A few weeks ago this article about IBM Watson's new tone analyzer made the rounds. The goal of the tone analyzer is to help writers "assess and refine" the tone of their written communications. The analyzer considers three different "types" of tone: emotional tone (e.g. anger, cheerfulness), social tone (e.g. openness, agreeableness) and writing style tone (e.g. analyticalness, confidence). Per IBM, the analyzer is currently in "experimental" mode.
From what I can tell, the analyzer appears to compile scores based on the particular words used and not other factors, such as sentence structure and sentence and paragraph length, that I think are also important in this type of analysis.
I was skeptical, but thought I'd give the analyzer a go using different types of documents. First, I used the text of an email I sent to a friend. As expected, my emotional cheerfulness score was high (82%), as were my social agreeableness score (84%) and writing analytical score (82%). After all, I was talking to a friend!
I was surprised to see, though, that my writing tentativeness score was also high (90%), given that I generally make quick, definitive decisions. But when I went back and looked closely at the content of my email, I realized that I did sound somewhat tentative about several topics, though I didn't intend to come across that way.
Next, I plugged in the text of a professional letter I had sent. My emotional tone showed a high cheerfulness score (78%) but also a really high negative score (92%). I did not intend to sound negative, and in re-reading my letter, I do not believe I sounded negative. The words the analyzer flagged as indicating negativity did not (at least to me) convey negativity given the manner in which I used them, though they could have conveyed negativity in other contexts. My social tone showed scores in agreeableness (55%) and conscientiousness (16%), which I could see in the language I used. And I was pleased to see that my writing style confidence score was 100% as I wanted to (and apparently had) come across as completely confident in my position.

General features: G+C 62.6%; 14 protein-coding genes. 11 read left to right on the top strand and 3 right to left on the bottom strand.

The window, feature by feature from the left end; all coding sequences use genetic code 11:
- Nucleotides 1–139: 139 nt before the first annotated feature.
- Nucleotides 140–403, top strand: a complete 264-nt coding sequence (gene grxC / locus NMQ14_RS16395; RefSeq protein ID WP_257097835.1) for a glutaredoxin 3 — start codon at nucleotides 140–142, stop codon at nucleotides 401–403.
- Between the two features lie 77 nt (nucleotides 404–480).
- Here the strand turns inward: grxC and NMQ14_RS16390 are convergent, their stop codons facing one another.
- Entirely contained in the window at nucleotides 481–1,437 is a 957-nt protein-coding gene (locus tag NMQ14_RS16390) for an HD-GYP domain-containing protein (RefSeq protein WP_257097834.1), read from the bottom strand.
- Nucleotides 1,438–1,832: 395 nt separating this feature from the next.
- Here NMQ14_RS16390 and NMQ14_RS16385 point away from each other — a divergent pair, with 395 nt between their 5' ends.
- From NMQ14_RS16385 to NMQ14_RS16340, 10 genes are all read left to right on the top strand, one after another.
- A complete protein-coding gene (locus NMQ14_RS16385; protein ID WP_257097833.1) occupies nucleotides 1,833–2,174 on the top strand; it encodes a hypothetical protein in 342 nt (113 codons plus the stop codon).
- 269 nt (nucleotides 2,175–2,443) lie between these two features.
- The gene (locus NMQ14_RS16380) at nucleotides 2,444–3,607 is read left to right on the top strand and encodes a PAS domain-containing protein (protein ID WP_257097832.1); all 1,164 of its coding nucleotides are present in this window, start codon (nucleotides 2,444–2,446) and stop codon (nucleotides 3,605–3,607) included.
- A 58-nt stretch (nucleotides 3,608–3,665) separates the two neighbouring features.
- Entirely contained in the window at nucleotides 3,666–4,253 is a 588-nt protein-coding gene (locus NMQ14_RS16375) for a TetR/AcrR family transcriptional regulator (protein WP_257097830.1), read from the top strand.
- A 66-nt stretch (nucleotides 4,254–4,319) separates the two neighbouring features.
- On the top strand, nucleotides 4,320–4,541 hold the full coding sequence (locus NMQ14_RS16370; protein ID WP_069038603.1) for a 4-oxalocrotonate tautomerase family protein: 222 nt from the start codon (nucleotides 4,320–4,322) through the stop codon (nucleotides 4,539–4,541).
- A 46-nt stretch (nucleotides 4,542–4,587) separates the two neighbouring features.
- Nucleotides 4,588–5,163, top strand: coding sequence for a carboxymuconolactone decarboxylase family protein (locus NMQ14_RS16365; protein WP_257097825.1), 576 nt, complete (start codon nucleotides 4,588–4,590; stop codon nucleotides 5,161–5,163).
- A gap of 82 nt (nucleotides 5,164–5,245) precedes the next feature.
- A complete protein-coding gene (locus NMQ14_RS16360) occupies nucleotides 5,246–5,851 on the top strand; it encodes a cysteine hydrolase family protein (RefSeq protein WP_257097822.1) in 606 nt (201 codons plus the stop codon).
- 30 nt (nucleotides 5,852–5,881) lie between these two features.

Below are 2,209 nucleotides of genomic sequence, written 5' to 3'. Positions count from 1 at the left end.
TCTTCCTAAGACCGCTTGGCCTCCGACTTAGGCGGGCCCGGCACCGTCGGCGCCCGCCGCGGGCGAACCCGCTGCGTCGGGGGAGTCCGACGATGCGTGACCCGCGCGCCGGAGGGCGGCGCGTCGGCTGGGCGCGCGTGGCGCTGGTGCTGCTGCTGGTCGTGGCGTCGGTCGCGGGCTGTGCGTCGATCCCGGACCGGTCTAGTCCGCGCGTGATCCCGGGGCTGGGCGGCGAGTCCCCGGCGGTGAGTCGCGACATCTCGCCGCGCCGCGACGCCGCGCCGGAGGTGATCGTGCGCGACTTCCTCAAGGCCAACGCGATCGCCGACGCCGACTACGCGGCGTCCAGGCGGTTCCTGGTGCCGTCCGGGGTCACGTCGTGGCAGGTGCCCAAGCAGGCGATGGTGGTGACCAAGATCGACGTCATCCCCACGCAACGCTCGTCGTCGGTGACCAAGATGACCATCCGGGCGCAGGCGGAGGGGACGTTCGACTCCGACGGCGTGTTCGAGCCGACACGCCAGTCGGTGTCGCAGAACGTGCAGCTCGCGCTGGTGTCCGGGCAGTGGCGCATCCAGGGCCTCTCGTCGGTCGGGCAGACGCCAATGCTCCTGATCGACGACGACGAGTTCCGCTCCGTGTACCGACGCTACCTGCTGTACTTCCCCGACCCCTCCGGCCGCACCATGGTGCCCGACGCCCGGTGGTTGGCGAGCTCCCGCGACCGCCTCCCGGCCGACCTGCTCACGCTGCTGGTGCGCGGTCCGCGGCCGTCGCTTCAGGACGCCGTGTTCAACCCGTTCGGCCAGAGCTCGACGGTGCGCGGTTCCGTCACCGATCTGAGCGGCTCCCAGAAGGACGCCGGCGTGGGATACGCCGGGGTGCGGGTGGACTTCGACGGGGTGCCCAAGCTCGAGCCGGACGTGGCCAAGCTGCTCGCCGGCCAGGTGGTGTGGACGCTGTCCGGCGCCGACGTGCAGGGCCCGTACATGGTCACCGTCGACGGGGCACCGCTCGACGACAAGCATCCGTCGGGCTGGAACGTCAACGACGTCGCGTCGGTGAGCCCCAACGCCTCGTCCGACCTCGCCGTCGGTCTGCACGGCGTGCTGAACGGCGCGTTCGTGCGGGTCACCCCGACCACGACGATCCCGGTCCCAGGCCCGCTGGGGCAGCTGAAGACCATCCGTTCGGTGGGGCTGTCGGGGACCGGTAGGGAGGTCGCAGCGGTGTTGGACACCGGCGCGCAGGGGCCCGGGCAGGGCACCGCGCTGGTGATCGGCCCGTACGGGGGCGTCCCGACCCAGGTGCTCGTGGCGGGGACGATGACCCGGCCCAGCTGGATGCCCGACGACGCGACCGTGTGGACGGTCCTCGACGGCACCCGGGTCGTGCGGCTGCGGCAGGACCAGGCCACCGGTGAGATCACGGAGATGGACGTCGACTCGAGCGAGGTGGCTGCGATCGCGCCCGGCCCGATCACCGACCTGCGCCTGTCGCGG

Finally, I entered several paragraphs of a brief I recently wrote. I anticipated this sample would show confidence, analyticalness, and, perhaps, some unintended hostility.
The results weren't quite what I expected. The analyzer showed a somewhat negative emotional tone (46%) but also cheerfulness, which I don't really see in the input sample. My emotional anger score was 0%, which I was pleased to see as I didn't intend to come across as angry in my advocacy efforts and was glad I didn't.
My social tone showed 59% conscientiousness, which is good for a lawyer, given that the concept encompasses organization and thoughtfulness. Finally, my writing style was 86% analytical (which you'd expect from a legal document), but also 35% confident and 33% tentative. I would have expected my confidence score to have been substantially higher and my tentativeness score to have been substantially lower. And in looking back at my sample, I don't see tentativeness or hedging and see language showing substantial confidence in my position.
In my three samples, I agreed with Watson's analyzer in many instances but disagreed in others. This could mean several things: Either the analyzer is imperfect (probable), I'm imperfect at assessing my own writing (also probable) or some combination of the two caused the results (the most probable, I think).
The analyzer is still in its testing phase, and I expect IBM will continue to improve it. That said, the computer-generated results I got were, in many cases, consistent with my human assessment. And I didn't test the analyzer using someone else's work, only my own. So the disconnect could be the result of my bias toward my own writing, and my results and Watson's results might be more consistent if I hadn't analyzed my own work.
The analyzer has many potential applications in the world of legal writing, and I'll continue to follow IBM's product updates. I'll be interested to test the Watson analyzer again once the final product is available.